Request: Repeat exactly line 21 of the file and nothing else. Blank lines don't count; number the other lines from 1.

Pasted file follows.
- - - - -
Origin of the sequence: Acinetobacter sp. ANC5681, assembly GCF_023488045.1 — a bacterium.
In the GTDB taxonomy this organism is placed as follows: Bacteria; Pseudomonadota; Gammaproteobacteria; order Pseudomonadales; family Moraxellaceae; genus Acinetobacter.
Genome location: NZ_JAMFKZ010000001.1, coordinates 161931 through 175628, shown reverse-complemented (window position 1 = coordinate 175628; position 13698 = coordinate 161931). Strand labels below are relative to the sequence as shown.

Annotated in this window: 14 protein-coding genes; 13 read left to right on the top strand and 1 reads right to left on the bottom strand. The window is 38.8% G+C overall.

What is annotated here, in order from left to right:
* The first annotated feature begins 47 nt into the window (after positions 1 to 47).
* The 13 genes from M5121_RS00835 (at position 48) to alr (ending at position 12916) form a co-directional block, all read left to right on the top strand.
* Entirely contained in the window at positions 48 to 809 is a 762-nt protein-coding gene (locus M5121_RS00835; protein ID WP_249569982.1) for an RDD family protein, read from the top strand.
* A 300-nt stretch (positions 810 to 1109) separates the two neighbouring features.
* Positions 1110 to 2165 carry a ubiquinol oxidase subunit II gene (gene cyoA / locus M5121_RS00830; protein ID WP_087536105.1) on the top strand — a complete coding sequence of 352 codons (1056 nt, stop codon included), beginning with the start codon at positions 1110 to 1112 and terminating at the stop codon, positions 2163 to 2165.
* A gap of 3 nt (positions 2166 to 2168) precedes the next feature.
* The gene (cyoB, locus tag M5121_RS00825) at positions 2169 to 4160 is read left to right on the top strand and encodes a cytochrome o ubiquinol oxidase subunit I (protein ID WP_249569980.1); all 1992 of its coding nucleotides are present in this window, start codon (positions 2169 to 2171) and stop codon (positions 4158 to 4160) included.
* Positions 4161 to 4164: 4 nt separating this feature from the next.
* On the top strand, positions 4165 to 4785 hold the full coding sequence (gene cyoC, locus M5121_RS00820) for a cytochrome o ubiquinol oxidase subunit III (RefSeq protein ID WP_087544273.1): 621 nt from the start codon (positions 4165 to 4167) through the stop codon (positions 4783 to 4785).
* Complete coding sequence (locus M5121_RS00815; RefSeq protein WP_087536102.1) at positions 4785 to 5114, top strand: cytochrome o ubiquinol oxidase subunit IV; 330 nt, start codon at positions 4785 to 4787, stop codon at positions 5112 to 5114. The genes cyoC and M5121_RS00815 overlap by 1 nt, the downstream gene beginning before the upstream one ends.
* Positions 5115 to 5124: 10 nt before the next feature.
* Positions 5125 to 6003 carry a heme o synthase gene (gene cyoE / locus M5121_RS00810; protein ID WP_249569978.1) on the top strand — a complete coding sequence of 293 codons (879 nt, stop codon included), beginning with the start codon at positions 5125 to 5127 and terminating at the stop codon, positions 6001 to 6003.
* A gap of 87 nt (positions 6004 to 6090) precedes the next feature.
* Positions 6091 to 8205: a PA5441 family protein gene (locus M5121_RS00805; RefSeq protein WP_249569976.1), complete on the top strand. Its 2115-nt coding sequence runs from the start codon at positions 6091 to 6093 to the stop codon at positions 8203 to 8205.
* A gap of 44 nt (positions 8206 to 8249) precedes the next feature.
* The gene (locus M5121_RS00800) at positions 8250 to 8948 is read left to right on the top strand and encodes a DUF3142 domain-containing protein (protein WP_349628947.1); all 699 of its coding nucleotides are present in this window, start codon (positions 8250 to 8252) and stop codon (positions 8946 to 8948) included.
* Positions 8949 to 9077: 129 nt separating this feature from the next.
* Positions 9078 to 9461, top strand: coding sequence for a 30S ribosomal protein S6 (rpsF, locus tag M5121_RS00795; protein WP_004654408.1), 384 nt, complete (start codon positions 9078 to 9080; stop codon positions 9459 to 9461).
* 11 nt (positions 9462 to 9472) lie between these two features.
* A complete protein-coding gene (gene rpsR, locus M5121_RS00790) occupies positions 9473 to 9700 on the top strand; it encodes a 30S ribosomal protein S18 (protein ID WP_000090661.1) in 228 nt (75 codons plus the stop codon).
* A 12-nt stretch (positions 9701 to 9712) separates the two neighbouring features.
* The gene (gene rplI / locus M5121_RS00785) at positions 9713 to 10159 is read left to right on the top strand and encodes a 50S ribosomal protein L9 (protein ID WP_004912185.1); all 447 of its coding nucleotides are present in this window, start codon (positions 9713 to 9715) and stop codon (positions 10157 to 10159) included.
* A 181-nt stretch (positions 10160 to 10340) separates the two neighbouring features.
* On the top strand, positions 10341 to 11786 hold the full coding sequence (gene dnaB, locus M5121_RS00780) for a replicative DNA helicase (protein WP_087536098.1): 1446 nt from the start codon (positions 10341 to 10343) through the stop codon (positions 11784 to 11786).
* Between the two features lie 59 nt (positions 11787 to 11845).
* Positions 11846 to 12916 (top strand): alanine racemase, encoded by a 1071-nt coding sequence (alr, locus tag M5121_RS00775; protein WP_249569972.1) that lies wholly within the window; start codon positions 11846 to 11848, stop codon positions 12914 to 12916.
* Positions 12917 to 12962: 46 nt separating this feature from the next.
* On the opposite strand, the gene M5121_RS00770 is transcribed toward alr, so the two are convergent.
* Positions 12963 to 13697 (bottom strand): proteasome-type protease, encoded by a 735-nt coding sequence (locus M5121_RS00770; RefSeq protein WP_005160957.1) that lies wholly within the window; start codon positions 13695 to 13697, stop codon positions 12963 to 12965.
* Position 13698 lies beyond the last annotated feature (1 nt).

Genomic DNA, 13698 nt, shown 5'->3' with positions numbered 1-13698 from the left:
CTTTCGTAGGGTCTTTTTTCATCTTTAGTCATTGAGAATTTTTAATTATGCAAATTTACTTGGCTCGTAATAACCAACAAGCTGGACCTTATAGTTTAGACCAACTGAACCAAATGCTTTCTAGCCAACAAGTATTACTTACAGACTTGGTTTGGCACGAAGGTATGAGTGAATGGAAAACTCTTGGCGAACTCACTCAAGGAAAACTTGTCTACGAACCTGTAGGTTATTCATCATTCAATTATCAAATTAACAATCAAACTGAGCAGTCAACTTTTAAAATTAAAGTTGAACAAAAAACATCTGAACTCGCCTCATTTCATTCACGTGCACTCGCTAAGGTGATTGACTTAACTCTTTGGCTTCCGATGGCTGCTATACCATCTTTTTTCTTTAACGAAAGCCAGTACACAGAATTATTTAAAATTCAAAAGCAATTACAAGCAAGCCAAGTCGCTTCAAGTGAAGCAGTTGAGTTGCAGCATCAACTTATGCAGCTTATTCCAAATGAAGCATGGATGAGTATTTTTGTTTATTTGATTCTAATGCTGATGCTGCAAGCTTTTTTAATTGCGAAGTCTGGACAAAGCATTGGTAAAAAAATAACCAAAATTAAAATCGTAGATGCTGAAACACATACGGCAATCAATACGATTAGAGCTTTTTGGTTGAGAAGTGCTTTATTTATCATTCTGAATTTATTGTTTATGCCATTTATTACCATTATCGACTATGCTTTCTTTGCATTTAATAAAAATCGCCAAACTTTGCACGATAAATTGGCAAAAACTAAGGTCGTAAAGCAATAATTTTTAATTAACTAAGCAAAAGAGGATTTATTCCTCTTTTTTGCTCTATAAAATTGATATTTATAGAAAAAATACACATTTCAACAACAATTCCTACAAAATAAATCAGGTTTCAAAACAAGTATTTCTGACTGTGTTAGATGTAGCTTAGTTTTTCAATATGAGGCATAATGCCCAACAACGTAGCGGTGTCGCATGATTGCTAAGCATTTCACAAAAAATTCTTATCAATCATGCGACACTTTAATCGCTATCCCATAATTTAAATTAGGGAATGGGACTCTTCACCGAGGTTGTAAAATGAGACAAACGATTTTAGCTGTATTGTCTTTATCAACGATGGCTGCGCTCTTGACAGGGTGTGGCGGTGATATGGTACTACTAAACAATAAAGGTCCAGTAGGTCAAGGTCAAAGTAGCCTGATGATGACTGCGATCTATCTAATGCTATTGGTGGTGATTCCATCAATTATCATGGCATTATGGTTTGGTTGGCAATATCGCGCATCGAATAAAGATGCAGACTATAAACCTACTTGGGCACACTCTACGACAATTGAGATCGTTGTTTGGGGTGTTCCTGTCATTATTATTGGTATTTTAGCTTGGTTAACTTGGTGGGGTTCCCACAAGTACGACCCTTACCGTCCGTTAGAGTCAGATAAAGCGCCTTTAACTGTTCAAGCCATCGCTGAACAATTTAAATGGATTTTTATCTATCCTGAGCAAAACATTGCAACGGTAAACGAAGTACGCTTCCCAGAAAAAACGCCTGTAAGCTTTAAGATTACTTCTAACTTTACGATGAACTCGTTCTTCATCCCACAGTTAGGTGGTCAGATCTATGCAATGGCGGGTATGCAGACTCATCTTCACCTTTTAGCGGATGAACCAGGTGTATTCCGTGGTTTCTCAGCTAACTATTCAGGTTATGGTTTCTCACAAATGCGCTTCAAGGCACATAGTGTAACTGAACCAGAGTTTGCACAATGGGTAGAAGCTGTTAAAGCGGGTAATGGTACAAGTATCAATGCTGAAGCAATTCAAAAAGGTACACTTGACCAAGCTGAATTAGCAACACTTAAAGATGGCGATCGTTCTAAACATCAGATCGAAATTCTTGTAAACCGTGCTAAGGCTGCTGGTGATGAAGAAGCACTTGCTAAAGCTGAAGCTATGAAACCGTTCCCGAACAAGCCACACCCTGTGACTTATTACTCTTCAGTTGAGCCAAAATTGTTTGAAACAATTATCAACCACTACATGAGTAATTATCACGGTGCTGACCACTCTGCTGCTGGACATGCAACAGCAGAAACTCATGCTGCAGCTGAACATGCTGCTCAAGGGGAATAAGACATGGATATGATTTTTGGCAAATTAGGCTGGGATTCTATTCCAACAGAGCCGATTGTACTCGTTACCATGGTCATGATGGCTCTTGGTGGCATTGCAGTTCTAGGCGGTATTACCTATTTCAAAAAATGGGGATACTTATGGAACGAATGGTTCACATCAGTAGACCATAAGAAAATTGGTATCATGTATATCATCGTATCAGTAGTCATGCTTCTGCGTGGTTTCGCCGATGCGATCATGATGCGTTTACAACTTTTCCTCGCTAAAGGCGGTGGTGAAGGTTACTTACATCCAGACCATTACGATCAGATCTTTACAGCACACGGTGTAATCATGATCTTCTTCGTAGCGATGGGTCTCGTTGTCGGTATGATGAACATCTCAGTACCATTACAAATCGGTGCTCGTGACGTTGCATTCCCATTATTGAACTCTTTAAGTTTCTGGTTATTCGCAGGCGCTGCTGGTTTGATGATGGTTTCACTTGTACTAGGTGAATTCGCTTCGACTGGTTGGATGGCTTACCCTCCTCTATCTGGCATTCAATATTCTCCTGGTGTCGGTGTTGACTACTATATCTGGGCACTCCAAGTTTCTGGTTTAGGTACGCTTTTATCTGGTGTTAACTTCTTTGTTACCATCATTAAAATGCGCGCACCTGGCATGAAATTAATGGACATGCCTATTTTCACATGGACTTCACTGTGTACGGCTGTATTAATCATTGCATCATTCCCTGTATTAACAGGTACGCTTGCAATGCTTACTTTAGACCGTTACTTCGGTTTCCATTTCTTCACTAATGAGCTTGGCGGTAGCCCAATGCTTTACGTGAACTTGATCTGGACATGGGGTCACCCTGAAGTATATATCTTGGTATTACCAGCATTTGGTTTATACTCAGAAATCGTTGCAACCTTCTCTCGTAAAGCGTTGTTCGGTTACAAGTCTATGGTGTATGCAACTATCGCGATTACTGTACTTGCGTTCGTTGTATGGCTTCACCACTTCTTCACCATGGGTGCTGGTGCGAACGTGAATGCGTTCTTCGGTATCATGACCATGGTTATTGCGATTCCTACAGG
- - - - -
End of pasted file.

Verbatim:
* The gene (locus M5121_RS00800) at positions 8250 to 8948 is read left to right on the top strand and encodes a DUF3142 domain-containing protein (protein WP_349628947.1); all 699 of its coding nucleotides are present in this window, start codon (positions 8250 to 8252) and stop codon (positions 8946 to 8948) included.